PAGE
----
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The Ullswater Undertaking


With thanks to Pat who almost single-handedly saw me through the horrors of 2020


Title Page



Author’s Note

Chapter One

Chapter Two

Chapter Three

Chapter Four

Chapter Five

Chapter Six

Chapter Seven

Chapter Eight

Chapter Nine

Chapter Ten

Chapter Eleven

Chapter Twelve

Chapter Thirteen

Chapter Fourteen

Chapter Fifteen

Chapter Sixteen

Chapter Seventeen

Chapter Eighteen

Chapter Nineteen

Chapter Twenty

About the Author

By Rebecca Tope


Author’s Note

The villages and towns in this story are real but the individual houses and the saleroom in Keswick are invented. I do not entirely vouch for the accuracy of the bus schedules.

Chapter One

Four in the morning in the middle of April was not at all a bad time to be awake, Simmy was discovering. At the age of eighteen days, little Robin was adamant that he had to be fed at this very hour and his mother had no wish to disappoint him. The hours when he was asleep felt like wasted time to her, in the first flush of euphoric disbelief at his very existence. The birth had been ridiculously quick and easy, reaching the hospital in Barrow with barely ten minutes to spare, before sliding him out with scarcely a yelp. ‘Classic second labour,’ said the midwife knowingly. Simmy had flinched at this reminder, sorry that these would be the first words the new baby was to hear.

A boy! A living, breathing, flourishing boy, weighing nine pounds and apparently pleased to find himself in the world. Christopher, his father, had been almost as incapable as Simmy was of believing he was real. ‘Well, the Hendersons are good at boys,’ he said. Two more ghosts joined that of Simmy’s first baby – the new child would have no Henderson grandparents.

It took them all day to select the baby’s name, and then it seemed destined and obvious and permanent. Not only a subtle homage to the Winnie-the-Pooh books, but other agreeable associations. ‘A robin’s a lovely little bird,’ said Simmy.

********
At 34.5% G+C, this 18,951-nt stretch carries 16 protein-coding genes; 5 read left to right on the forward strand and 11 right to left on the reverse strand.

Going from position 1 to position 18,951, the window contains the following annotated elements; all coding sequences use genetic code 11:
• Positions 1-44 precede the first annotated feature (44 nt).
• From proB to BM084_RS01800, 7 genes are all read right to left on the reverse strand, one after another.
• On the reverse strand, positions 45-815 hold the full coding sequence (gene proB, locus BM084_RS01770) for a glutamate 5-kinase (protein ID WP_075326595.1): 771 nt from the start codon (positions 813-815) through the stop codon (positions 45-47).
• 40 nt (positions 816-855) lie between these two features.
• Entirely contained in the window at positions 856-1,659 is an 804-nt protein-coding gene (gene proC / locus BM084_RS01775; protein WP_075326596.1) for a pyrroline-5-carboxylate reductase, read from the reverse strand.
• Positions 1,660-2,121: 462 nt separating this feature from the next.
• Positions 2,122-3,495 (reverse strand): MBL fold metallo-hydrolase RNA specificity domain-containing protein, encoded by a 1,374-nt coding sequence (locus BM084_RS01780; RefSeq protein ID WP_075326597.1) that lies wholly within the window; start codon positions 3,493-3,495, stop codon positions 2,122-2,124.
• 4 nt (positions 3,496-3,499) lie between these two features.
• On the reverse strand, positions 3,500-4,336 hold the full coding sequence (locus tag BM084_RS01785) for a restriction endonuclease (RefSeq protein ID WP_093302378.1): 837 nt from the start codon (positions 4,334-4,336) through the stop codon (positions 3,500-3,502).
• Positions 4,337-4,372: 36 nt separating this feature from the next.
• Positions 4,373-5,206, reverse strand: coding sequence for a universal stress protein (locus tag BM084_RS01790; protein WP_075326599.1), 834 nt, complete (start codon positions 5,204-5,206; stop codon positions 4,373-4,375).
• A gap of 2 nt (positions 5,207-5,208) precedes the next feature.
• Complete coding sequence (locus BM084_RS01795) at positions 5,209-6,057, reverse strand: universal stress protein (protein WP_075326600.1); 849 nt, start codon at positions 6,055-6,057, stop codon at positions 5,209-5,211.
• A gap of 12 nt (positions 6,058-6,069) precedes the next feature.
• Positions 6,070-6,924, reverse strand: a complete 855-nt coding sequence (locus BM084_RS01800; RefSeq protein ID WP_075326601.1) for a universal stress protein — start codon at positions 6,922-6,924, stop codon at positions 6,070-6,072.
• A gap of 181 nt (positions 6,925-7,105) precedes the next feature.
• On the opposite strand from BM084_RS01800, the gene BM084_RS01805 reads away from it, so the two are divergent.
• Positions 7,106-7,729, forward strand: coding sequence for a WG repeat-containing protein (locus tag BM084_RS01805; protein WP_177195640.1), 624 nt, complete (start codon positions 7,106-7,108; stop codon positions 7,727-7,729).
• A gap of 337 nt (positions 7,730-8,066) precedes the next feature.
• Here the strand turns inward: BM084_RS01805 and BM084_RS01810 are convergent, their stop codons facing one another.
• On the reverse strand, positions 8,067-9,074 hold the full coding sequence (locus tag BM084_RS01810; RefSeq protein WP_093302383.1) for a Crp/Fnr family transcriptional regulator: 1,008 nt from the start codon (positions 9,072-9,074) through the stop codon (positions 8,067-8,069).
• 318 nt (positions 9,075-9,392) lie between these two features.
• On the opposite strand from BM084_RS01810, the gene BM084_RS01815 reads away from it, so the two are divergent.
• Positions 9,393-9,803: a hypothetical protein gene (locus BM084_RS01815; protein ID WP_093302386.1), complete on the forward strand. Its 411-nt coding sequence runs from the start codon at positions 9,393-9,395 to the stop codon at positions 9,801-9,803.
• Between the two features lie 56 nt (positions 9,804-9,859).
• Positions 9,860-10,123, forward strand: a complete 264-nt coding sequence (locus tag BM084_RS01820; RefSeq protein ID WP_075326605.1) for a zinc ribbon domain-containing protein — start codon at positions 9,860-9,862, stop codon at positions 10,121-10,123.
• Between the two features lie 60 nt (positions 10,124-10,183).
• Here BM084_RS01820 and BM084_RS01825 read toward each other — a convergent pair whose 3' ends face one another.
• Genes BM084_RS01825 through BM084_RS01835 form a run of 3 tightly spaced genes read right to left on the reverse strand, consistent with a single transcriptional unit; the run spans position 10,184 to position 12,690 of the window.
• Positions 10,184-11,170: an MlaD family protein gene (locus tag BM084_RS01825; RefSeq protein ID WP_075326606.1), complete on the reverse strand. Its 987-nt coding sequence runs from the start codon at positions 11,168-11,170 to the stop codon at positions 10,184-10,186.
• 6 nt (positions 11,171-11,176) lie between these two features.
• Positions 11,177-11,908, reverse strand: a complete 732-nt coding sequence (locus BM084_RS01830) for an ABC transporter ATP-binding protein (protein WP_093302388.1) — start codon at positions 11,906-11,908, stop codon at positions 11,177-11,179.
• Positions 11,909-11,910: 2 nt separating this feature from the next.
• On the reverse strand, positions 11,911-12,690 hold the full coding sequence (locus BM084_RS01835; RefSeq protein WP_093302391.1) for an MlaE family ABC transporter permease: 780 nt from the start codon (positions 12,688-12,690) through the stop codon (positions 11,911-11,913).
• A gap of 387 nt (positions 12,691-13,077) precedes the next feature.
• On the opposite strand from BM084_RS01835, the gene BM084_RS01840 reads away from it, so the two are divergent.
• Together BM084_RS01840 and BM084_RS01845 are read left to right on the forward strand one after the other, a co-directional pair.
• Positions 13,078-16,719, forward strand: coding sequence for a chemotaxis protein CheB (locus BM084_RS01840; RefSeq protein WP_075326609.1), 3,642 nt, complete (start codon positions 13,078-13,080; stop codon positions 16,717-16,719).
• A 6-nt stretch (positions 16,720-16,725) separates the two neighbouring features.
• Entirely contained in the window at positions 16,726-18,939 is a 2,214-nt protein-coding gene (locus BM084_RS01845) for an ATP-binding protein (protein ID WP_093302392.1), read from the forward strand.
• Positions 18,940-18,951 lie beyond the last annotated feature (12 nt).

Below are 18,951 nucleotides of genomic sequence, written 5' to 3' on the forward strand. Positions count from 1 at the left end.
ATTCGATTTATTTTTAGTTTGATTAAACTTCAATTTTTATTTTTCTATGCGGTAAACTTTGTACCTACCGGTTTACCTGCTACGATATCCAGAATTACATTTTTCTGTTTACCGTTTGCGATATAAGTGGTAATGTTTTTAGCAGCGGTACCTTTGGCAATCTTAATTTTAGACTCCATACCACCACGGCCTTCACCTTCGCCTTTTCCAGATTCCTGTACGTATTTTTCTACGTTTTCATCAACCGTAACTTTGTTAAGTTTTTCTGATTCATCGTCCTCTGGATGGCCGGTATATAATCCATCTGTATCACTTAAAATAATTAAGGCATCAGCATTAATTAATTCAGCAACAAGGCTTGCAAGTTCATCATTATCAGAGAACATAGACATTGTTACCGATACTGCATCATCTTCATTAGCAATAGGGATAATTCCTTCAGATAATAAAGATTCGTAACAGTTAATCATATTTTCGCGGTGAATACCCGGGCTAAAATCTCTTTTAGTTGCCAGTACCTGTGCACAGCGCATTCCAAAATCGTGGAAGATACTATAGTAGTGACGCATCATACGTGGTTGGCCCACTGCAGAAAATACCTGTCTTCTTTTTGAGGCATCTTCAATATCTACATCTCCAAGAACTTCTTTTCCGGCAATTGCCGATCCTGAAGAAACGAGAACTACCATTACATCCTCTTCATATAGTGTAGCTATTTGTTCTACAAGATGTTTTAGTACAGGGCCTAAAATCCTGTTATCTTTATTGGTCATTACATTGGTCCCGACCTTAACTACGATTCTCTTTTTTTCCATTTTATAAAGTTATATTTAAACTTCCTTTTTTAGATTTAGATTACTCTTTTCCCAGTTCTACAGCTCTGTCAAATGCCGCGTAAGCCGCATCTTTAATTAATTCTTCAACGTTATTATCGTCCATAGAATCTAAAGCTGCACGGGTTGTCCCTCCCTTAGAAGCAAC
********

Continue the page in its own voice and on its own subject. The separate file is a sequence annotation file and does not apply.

‘Not to mention Robin Goodfellow,’ said Simmy’s father, when the decision was conveyed to him. ‘That should ensure that he keeps you on your toes. I believe he was actually a hobgoblin.’

‘Thanks, Dad,’ laughed Simmy.

‘Basically it’s just a really nice name,’ said the new father. ‘And we do owe my friend Robin several favours. He worked his socks off trying to find us somewhere to live. He’ll think we’ve named our son after him.’

‘“Our son”,’ Simmy repeated with a soppy smile, quashing the flicker of regret at having the man for ever connected to the baby. She’d forgotten all about Mr Robin Stirling, the estate agent.

Now Christopher was asleep, Simmy was settled into the cosy nursing chair her father had bought her and Robin was placidly suckling. Saturday would be under way before long, and Chris would have to spend a long day auctioning off 750 lots at his workplace in Keswick. The auction house had survived its moment of notoriety the previous year when it sold a piece of Tudor embroidery for a headline-making sum, and was hurtling from one success to another, with income from commissions rocketing up. People from all over the world were spending incredible sums on quality antiques and random collections of memorabilia from house clearances – a situation, Christopher insisted, that would only get bigger and better in the coming years.